The objective, said Alegria, is to oppose multinational corporate domination of the world food markets, because it is eliminating small farm production, expanding rural poverty, and causing an exodus from the countryside to the cities, adding to the problem of overcrowded marginalized neighborhoods.

Henry Saragih, an Indonesian delegate to the World Social Forum, cited the example of low rice prices, which are devastating the rice farmers in his country, the result of imports of the grain from the United States.

The same dynamic affects European farmers, who face bankruptcy from a system that favors only the big farms, said the MST's Brunetto, underscoring their common struggle worldwide.

Vía Campesina also proposed at the Forum that seeds should belong to all humanity, without the monopolization represented by patenting. The group stressed that the issue is deeply linked to the fight against transgenics, or genetically modified organisms.

The movement's leaders defended the idea that agrarian reform must be accelerated, validating the actions of groups like the MST in Brazil, which is famed for taking over farms that have been left fallow and settling hundreds or thousands of landless peasants on the land.

In the larger picture, Vía Campesina rejects the creation of the Free Trade Area of the Americas (FTAA) and announced that peasant activists would be taking part in the protests against the trade negotiations in April at the continental summit in Quebec, Canada.

Alegría called for an end to the violence against peasant farmers, such as "the extermination of leaders in the struggle for agrarian reform in Colombia" committed by right-wing paramilitaries, the massacres in Brazil and the suicides provoked among small farmers in India, who are overwhelmed by unpayable debt.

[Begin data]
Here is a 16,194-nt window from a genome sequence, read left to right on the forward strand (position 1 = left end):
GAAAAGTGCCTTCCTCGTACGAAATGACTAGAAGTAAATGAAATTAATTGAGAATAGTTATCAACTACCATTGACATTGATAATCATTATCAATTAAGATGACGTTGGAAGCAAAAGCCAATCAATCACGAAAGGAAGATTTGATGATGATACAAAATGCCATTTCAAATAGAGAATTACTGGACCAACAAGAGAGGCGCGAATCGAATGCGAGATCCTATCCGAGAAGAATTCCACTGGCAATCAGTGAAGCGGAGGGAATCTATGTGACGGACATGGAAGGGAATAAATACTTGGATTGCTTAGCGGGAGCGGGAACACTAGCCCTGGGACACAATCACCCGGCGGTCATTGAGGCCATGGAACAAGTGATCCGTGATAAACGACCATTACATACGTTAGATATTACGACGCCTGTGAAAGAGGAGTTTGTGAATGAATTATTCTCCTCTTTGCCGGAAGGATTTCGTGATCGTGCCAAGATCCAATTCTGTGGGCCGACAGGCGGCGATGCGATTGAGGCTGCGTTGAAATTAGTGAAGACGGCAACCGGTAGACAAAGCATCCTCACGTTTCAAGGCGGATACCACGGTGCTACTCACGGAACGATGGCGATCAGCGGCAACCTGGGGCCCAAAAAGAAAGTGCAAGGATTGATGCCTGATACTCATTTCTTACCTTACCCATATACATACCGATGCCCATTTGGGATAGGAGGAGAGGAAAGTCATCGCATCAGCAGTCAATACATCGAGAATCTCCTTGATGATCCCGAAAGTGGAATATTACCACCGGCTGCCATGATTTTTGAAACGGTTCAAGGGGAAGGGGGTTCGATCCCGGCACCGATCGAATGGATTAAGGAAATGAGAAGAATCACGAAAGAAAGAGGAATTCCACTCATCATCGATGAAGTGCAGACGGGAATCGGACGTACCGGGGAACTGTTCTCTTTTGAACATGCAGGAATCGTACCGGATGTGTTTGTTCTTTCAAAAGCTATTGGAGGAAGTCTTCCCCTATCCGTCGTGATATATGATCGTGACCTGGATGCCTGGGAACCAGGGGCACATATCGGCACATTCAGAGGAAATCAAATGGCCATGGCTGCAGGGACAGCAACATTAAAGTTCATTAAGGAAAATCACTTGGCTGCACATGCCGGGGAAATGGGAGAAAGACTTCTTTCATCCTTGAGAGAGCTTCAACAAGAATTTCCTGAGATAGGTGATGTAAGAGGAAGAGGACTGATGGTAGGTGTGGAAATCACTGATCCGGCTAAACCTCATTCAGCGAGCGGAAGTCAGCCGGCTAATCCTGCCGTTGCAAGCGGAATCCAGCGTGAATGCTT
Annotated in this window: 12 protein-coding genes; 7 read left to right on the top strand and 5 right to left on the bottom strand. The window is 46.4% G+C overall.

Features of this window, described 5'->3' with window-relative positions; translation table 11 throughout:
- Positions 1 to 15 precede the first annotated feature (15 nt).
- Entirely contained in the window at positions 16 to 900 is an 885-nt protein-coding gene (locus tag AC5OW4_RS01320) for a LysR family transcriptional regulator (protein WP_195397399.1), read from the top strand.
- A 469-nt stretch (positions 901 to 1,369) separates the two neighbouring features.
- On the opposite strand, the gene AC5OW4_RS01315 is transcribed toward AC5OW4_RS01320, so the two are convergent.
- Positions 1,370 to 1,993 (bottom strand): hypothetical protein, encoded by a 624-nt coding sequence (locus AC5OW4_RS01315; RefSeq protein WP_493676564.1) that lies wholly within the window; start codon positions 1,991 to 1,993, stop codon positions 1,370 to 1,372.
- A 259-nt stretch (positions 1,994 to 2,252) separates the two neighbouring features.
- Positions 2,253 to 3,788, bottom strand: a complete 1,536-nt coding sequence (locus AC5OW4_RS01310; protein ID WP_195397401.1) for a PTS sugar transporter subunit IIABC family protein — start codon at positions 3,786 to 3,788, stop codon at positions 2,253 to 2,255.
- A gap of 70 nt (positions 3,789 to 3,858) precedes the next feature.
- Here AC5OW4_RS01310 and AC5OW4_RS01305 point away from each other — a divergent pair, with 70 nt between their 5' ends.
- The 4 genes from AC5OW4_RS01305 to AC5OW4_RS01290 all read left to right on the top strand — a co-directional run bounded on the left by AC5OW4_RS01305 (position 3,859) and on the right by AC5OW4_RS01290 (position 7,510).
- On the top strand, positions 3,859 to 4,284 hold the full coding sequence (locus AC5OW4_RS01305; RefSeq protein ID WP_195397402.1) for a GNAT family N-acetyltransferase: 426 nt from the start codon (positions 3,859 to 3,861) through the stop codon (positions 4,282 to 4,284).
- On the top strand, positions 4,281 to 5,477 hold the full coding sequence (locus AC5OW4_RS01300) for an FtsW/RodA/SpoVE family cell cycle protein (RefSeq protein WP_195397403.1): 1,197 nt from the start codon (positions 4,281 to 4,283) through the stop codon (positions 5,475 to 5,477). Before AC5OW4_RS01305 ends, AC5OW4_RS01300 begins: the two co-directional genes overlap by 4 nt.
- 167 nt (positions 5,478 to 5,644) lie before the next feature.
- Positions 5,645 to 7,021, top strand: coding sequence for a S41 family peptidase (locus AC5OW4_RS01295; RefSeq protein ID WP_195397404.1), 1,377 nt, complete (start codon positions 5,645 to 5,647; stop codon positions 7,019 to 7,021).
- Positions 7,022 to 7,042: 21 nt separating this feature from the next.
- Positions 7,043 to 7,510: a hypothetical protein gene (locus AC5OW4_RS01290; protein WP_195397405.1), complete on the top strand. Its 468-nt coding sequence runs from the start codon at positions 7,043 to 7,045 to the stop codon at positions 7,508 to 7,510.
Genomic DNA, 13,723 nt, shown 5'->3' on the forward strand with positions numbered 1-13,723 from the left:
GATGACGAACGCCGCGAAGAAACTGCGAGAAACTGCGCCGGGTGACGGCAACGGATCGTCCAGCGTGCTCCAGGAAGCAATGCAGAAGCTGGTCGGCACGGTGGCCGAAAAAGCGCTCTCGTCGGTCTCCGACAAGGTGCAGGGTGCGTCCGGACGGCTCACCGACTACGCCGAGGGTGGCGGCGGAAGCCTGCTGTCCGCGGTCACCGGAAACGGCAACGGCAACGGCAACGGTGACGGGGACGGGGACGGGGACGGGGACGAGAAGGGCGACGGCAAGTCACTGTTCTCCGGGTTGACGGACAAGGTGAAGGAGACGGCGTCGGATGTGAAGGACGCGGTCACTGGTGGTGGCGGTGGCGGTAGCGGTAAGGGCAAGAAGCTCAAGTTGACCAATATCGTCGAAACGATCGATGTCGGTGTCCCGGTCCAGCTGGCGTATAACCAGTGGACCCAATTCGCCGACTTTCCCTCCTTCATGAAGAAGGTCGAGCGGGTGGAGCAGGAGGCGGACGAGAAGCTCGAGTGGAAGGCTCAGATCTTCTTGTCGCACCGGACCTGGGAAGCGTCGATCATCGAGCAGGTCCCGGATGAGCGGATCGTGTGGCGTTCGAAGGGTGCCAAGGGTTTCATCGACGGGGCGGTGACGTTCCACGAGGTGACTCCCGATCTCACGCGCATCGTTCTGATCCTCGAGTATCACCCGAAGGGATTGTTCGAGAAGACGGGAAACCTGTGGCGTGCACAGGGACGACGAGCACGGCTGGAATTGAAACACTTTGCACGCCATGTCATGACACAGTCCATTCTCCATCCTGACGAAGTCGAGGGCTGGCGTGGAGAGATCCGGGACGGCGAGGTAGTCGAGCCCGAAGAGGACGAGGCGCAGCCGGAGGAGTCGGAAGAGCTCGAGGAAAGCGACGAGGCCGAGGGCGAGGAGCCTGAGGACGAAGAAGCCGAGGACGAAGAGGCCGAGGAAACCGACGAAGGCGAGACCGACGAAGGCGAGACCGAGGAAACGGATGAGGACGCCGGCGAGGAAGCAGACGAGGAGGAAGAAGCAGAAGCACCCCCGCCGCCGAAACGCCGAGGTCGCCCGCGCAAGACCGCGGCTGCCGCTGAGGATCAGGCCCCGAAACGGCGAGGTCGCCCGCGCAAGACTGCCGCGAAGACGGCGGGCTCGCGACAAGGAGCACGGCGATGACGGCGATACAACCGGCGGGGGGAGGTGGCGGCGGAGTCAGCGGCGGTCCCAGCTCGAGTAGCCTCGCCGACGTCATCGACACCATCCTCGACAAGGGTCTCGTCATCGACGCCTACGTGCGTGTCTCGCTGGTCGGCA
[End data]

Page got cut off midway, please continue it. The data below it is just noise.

The MST's Stedile stated that transgenic products must be abolished, because in addition to the risks they pose for human health and the environment, they consolidate the monopolization of seeds in the hands of just six transnational corporations, which itself constitutes a serious threat to humanity.

The protest against Monsanto, which led to Bove's expulsion from the country, was an attempt to highlight the problem and was a symbolic act, justified the MST leader.

The field they invaded should be expropriated by the government and used instead for improving seeds using traditional peasant methods, not genetic engineering, he said.

The action against the multinational demonstrates that the farmers, or at least the MST and Bove, have learned to use attention-getting actions to obtain media coverage and raise public awareness about their struggle.

The landless peasant movement in Brazil owes a great deal of its success to "the mysticism, the symbolism" of using popular culture and music, Stedile acknowledged in his presentation before the World Social Forum.

The Porto Alegre event was organized as an alternative to the World Economic Forum, held in the Swiss alpine resort of Davos, where political leaders, financiers and multinational executives discussed policies that seek to deepen the globalization process.


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Albion Monitor January 30, 2001 (http://www.monitor.net/monitor)